What is a stethoscope and what does it do?
Stethoscopes are acoustic devices used in human and veterinary medicine used for the auscultation of internal sounds produced in human or animal bodies. Every time you want to make an image of a doctor inside your head, besides the white coat we bet there is a stethoscope around his/her neck, so it’s safe to say it’s kind of a doctor’s trademark. They were initially invented in France back in the early 19th century and were made of a wooden tube, and the stethoscopes we know today came around the ’70s. What they actually do is enhance the sounds different body organs make and transmit them to our ears. The device is made of a resonator (usually a disk-shaped one), and two tubes ending with earpieces. The resonator has a very tightly stretched piece of plastic called a diaphragm. When various sounds occur the diaphragm vibrates and that’s when a high-frequency sound occurs, furthermore traveling through the tubing system to the ears of the doctor.
When is a stethoscope used?
Veterinarians and physicians use stethoscopes to detect problems in the abdomen, notice some discomfort in the lungs or upper airway paths, and listen to the heartbeat. For example, if the heart is examined the doctor may notice whether the heartbeat is rhythmic and regular or maybe it produces some unusual and enhanced tones. Abnormal and ‘dirty’ sounds when listening to the lungs with a stethoscope may indicate some form of inflammation or other non-infective problems with the respiratory system. This device alone is not enough to make a definitive diagnose, but it’s almost always used for initial health checks because auscultation provides enough information on which tests to make next.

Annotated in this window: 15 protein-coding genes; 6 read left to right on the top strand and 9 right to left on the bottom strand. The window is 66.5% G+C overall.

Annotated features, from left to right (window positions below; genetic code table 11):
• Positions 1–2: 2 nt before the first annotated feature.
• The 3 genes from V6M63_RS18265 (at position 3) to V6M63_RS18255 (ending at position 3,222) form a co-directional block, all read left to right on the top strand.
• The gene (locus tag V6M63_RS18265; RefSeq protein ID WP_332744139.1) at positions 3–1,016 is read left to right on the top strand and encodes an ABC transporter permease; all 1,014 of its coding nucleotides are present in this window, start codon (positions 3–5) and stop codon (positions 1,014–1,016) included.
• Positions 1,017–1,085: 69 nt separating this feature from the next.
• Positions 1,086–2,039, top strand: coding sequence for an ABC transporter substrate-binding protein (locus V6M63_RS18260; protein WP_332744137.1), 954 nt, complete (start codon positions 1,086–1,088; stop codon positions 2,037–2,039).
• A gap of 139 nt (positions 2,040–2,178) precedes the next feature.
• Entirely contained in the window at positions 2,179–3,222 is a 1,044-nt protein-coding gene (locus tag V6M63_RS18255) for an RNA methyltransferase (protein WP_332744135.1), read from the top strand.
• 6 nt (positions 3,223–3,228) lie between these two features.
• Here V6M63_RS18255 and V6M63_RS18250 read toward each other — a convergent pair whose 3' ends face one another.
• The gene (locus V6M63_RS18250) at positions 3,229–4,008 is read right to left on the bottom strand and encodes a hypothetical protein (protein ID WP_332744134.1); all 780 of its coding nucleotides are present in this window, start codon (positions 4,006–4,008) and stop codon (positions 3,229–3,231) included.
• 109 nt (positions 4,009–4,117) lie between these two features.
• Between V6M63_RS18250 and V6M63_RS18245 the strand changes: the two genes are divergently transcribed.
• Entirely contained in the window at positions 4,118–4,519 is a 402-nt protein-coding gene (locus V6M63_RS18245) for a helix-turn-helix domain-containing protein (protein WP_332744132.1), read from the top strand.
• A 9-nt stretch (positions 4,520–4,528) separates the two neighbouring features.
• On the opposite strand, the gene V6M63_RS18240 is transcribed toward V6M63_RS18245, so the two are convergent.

Why are stethoscopes important?
Besides being the symbol of healthcare professionals it’s also the most trustworthy tool every practitioner has. Although modern medicine changes so fast and more and more electronic diagnostic tools are available on the market, stethoscopes are far from obsolete. They are the ‘first line of defense against diseases and help pave the way for a definitive and accurate diagnosis.